Adoption and Birth Certificate
“Adoption is the act of establishing a person as parent who is not in fact or in law his child” according to the Encyclopedia of Britannica. The first legal adoption in the United States was allowed in the year 1851 (Williams 14). In the the 1900’s society had looked down apon those who had a child out of wedlock, so closed adoption records were a way to protect the privacy of all involved but by the 1970’s people began to challenge the practice of closed adoptions (Williams 16).
There are many questions and issues in the topic of adoption but one of the major opposing viewpoints is if adoption records should be opened or closed. Open records means that an adopted child can see their birth parent’s actual name and their original birth certificate. A closed record adopted child has their original birth certificate and records sealed so no one is allowed to see without a court order. All adoption records should be open to the adopted child because adoptees should be able to have their official original birth certificate, know about their birth families history, and reconnect with their birth family if they have the desire to.
Every single person is given the right to have his or her original birth certificate unless that person is adopted and their records are sealed. If an adopted child’s records are sealed then their original birth certificate is sealed and a new birth certificate is made with the names of their adopted parent placed on the certificate. Not being able to see ones original birth certificate can be considered a form of discrimination due to the person being adopted instead of living in their biological parents care.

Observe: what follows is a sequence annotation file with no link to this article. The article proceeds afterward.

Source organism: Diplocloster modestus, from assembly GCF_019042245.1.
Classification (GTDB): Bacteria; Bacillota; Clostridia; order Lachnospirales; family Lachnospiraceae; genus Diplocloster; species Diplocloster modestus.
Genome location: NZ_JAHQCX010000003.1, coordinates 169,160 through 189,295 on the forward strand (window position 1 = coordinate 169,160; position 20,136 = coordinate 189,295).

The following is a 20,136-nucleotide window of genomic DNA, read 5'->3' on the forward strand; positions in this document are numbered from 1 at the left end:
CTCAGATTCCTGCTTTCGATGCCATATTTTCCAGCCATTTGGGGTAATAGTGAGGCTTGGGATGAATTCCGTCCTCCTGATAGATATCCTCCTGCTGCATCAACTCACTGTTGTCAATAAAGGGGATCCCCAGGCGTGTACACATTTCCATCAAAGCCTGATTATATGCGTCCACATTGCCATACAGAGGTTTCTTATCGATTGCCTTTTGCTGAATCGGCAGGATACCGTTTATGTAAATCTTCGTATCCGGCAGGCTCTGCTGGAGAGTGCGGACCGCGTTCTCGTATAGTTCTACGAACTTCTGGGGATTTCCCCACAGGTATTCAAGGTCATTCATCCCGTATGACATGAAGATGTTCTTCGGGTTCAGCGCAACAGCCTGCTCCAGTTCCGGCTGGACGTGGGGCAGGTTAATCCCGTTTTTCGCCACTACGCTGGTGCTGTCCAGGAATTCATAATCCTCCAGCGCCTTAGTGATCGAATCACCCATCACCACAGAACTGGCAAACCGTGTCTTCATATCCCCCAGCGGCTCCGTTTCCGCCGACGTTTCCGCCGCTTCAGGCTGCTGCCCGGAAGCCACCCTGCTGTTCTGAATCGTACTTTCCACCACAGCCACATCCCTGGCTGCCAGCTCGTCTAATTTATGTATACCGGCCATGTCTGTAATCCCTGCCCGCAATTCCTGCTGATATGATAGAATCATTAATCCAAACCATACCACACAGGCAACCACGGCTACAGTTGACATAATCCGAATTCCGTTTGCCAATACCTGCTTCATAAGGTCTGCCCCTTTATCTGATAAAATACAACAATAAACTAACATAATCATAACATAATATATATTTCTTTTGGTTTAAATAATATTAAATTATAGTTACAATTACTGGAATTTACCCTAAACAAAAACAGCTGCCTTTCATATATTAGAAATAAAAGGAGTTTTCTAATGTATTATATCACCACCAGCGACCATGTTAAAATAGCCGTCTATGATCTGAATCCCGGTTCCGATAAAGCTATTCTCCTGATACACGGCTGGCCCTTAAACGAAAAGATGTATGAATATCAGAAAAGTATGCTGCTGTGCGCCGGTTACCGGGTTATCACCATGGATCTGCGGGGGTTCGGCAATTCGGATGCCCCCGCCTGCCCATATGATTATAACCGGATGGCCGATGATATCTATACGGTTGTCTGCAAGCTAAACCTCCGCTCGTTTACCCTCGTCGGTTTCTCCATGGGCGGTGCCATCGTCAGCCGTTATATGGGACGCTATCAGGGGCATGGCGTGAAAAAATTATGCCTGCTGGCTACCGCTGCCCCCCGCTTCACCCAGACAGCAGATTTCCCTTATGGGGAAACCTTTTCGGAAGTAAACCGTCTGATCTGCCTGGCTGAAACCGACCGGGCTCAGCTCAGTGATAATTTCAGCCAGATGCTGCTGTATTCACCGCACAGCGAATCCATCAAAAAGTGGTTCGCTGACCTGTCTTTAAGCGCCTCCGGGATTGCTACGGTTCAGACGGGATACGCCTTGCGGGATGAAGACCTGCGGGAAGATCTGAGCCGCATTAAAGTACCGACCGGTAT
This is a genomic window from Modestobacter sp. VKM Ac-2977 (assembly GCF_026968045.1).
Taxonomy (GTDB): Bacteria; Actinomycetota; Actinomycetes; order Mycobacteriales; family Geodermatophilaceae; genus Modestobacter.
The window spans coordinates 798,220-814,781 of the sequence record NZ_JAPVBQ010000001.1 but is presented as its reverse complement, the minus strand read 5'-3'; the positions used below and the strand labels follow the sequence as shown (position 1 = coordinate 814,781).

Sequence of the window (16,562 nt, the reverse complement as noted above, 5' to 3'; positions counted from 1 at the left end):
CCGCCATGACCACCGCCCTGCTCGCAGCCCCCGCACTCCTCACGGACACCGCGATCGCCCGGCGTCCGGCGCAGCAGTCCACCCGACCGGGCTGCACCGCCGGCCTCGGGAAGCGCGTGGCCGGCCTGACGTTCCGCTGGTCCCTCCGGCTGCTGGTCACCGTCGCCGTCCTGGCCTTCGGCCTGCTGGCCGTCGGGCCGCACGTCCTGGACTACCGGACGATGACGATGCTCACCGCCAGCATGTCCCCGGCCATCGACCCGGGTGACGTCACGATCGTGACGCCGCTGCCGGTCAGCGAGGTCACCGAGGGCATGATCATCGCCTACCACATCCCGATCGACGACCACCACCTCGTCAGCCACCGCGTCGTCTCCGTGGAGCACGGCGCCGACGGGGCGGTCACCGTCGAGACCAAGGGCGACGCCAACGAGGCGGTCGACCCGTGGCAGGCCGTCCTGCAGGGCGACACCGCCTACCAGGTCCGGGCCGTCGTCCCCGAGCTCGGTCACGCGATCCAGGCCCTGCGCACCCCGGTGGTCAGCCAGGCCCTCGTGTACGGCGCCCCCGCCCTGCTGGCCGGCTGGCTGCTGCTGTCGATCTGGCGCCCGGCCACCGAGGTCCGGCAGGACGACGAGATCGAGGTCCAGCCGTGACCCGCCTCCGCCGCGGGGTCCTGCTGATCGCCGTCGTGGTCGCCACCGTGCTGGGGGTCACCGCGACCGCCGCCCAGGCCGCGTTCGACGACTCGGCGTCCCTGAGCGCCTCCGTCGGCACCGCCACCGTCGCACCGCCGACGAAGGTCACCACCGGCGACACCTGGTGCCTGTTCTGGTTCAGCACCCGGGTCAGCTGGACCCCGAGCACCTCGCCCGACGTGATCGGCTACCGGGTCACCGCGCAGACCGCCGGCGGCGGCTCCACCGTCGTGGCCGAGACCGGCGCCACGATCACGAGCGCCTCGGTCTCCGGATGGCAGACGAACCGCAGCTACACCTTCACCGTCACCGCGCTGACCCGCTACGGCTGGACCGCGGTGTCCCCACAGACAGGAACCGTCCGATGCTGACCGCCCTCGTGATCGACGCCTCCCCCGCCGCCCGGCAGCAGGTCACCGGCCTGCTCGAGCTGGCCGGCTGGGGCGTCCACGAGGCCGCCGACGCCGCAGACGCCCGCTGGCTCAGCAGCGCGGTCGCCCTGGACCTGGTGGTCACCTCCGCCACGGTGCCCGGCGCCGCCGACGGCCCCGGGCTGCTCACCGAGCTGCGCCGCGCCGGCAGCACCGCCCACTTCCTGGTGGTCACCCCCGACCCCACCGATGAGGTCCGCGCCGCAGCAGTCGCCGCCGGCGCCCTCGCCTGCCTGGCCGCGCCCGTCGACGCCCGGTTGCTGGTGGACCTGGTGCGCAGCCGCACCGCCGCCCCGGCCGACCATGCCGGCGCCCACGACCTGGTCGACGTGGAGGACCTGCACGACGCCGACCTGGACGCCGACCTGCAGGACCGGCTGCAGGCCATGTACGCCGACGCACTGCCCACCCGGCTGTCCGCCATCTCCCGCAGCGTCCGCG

Being able to obtain ones personal recoreds is a basic right and should not be taken away just because they are adopted. Many of those who are adopted that are living in states that seal adoption records try to find ways to get their birth records, many even go to court to ask for them but usually they are unsuccessful without good reason. In the artical “Adoption Records should be unsealed” by Lorraine Dusky, Janet Allen, age 51, was not allowed to see her official birth certificate until New Years day in 2005. “I am no longer a child and I am delighted to finally have the same rights as non-adopted adult.
According to Lorraine Dusky, Some states had open birth records until the 1960’s amd 1980’s. But as adoption became more common during those times, most of the states left with open records closed them, no matter the age of the adopted child”(Dusky 181). Now, some states have unsealed records, some have unsealed records with restrictions, but most still have sealed adoption records. Although some people do not feel the need to ever find their birth parents and do not care about their original birth certificate, some people feel that a part of their identity is being taken away from them and the government has taken basic human right away that they deserve.